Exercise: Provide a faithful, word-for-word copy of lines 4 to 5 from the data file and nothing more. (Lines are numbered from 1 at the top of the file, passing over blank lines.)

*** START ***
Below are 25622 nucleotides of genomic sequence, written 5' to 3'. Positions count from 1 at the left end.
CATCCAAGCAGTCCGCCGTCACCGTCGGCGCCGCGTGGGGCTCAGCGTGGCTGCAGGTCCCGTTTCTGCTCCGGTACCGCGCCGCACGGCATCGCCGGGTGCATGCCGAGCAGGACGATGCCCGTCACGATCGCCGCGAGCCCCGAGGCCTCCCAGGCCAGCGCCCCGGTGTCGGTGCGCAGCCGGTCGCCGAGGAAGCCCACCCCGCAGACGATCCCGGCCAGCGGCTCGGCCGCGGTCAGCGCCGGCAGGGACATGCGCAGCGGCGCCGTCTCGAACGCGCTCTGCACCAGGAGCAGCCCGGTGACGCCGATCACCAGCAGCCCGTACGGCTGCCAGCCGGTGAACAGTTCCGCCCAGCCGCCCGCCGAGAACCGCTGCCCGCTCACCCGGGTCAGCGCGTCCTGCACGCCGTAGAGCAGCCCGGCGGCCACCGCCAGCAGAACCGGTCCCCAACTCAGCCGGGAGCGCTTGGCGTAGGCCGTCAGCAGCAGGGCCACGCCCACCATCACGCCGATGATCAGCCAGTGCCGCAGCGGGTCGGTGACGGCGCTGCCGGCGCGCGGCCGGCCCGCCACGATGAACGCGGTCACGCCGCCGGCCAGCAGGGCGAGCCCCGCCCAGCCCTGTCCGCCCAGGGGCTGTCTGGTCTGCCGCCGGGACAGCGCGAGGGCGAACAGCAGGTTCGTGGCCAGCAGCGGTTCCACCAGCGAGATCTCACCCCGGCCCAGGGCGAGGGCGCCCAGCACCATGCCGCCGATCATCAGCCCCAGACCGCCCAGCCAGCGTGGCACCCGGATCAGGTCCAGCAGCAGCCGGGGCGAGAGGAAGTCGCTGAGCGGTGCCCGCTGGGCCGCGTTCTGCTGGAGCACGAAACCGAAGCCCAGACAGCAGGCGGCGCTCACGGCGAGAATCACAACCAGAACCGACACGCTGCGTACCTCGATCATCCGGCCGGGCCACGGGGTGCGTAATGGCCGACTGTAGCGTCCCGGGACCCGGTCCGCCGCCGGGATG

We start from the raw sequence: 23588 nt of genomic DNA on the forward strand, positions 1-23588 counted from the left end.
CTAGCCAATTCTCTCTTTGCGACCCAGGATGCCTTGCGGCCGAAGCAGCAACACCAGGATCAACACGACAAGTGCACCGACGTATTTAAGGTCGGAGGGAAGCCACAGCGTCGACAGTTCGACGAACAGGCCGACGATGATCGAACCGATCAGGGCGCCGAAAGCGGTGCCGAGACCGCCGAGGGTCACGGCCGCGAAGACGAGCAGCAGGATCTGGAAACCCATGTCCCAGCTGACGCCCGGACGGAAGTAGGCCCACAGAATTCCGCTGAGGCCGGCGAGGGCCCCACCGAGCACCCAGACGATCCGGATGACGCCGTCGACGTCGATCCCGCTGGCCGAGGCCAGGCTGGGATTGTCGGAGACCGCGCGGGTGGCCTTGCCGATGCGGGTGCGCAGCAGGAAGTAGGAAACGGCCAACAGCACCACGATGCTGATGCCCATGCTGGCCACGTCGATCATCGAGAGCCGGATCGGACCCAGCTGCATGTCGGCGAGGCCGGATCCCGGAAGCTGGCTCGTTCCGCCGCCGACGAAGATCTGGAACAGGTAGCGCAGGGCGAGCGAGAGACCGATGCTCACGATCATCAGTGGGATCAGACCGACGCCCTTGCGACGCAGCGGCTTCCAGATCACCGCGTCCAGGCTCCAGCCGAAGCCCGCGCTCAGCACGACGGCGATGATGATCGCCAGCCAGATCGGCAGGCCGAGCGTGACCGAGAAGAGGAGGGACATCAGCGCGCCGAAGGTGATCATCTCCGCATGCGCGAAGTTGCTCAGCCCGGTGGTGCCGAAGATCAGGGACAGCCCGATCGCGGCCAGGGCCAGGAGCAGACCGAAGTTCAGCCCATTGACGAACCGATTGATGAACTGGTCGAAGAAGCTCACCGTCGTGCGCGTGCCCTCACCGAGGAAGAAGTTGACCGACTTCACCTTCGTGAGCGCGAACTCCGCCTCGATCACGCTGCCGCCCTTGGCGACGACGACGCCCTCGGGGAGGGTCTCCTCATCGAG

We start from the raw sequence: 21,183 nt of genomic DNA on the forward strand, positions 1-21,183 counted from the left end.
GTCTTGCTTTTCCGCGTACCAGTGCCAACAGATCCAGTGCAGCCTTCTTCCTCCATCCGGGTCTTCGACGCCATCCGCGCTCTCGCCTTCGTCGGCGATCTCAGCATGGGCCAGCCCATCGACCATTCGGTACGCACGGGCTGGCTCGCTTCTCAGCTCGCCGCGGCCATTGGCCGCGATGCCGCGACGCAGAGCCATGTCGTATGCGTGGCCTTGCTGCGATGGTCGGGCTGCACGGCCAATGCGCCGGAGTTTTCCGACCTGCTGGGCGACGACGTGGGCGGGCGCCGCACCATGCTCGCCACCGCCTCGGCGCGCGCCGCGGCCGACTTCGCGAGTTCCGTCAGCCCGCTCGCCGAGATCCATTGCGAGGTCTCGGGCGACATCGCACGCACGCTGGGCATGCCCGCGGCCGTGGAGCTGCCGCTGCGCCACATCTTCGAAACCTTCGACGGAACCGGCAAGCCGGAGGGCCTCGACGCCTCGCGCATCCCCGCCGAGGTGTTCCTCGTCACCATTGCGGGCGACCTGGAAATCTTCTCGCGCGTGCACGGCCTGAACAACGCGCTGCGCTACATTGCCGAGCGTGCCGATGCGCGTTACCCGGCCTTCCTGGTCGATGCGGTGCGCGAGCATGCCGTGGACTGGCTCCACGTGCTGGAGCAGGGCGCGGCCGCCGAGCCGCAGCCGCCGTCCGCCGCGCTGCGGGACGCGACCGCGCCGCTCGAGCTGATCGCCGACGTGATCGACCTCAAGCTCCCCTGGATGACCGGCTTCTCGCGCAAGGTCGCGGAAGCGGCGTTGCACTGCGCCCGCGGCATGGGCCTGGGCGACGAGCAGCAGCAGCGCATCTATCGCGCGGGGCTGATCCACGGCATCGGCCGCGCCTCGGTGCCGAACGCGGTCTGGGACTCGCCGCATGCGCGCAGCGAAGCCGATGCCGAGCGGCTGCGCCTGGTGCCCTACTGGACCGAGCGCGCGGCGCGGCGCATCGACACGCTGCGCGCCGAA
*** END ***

CTAGCCAATTCTCTCTTTGCGACCCAGGATGCCTTGCGGCCGAAGCAGCAACACCAGGATCAACACGACAAGTGCACCGACGTATTTAAGGTCGGAGGGAAGCCACAGCGTCGACAGTTCGACGAACAGGCCGACGATGATCGAACCGATCAGGGCGCCGAAAGCGGTGCCGAGACCGCCGAGGGTCACGGCCGCGAAGACGAGCAGCAGGATCTGGAAACCCATGTCCCAGCTGACGCCCGGACGGAAGTAGGCCCACAGAATTCCGCTGAGGCCGGCGAGGGCCCCACCGAGCACCCAGACGATCCGGATGACGCCGTCGACGTCGATCCCGCTGGCCGAGGCCAGGCTGGGATTGTCGGAGACCGCGCGGGTGGCCTTGCCGATGCGGGTGCGCAGCAGGAAGTAGGAAACGGCCAACAGCACCACGATGCTGATGCCCATGCTGGCCACGTCGATCATCGAGAGCCGGATCGGACCCAGCTGCATGTCGGCGAGGCCGGATCCCGGAAGCTGGCTCGTTCCGCCGCCGACGAAGATCTGGAACAGGTAGCGCAGGGCGAGCGAGAGACCGATGCTCACGATCATCAGTGGGATCAGACCGACGCCCTTGCGACGCAGCGGCTTCCAGATCACCGCGTCCAGGCTCCAGCCGAAGCCCGCGCTCAGCACGACGGCGATGATGATCGCCAGCCAGATCGGCAGGCCGAGCGTGACCGAGAAGAGGAGGGACATCAGCGCGCCGAAGGTGATCATCTCCGCATGCGCGAAGTTGCTCAGCCCGGTGGTGCCGAAGATCAGGGACAGCCCGATCGCGGCCAGGGCCAGGAGCAGACCGAAGTTCAGCCCATTGACGAACCGATTGATGAACTGGTCGAAGAAGCTCACCGTCGTGCGCGTGCCCTCACCGAGGAAGAAGTTGACCGACTTCACCTTCGTGAGCGCGAACTCCGCCTCGATCACGCTGCCGCCCTTGGCGACGACGACGCCCTCGGGGAGGGTCTCCTCATCGAG

We start from the raw sequence: 21,183 nt of genomic DNA on the forward strand, positions 1-21,183 counted from the left end.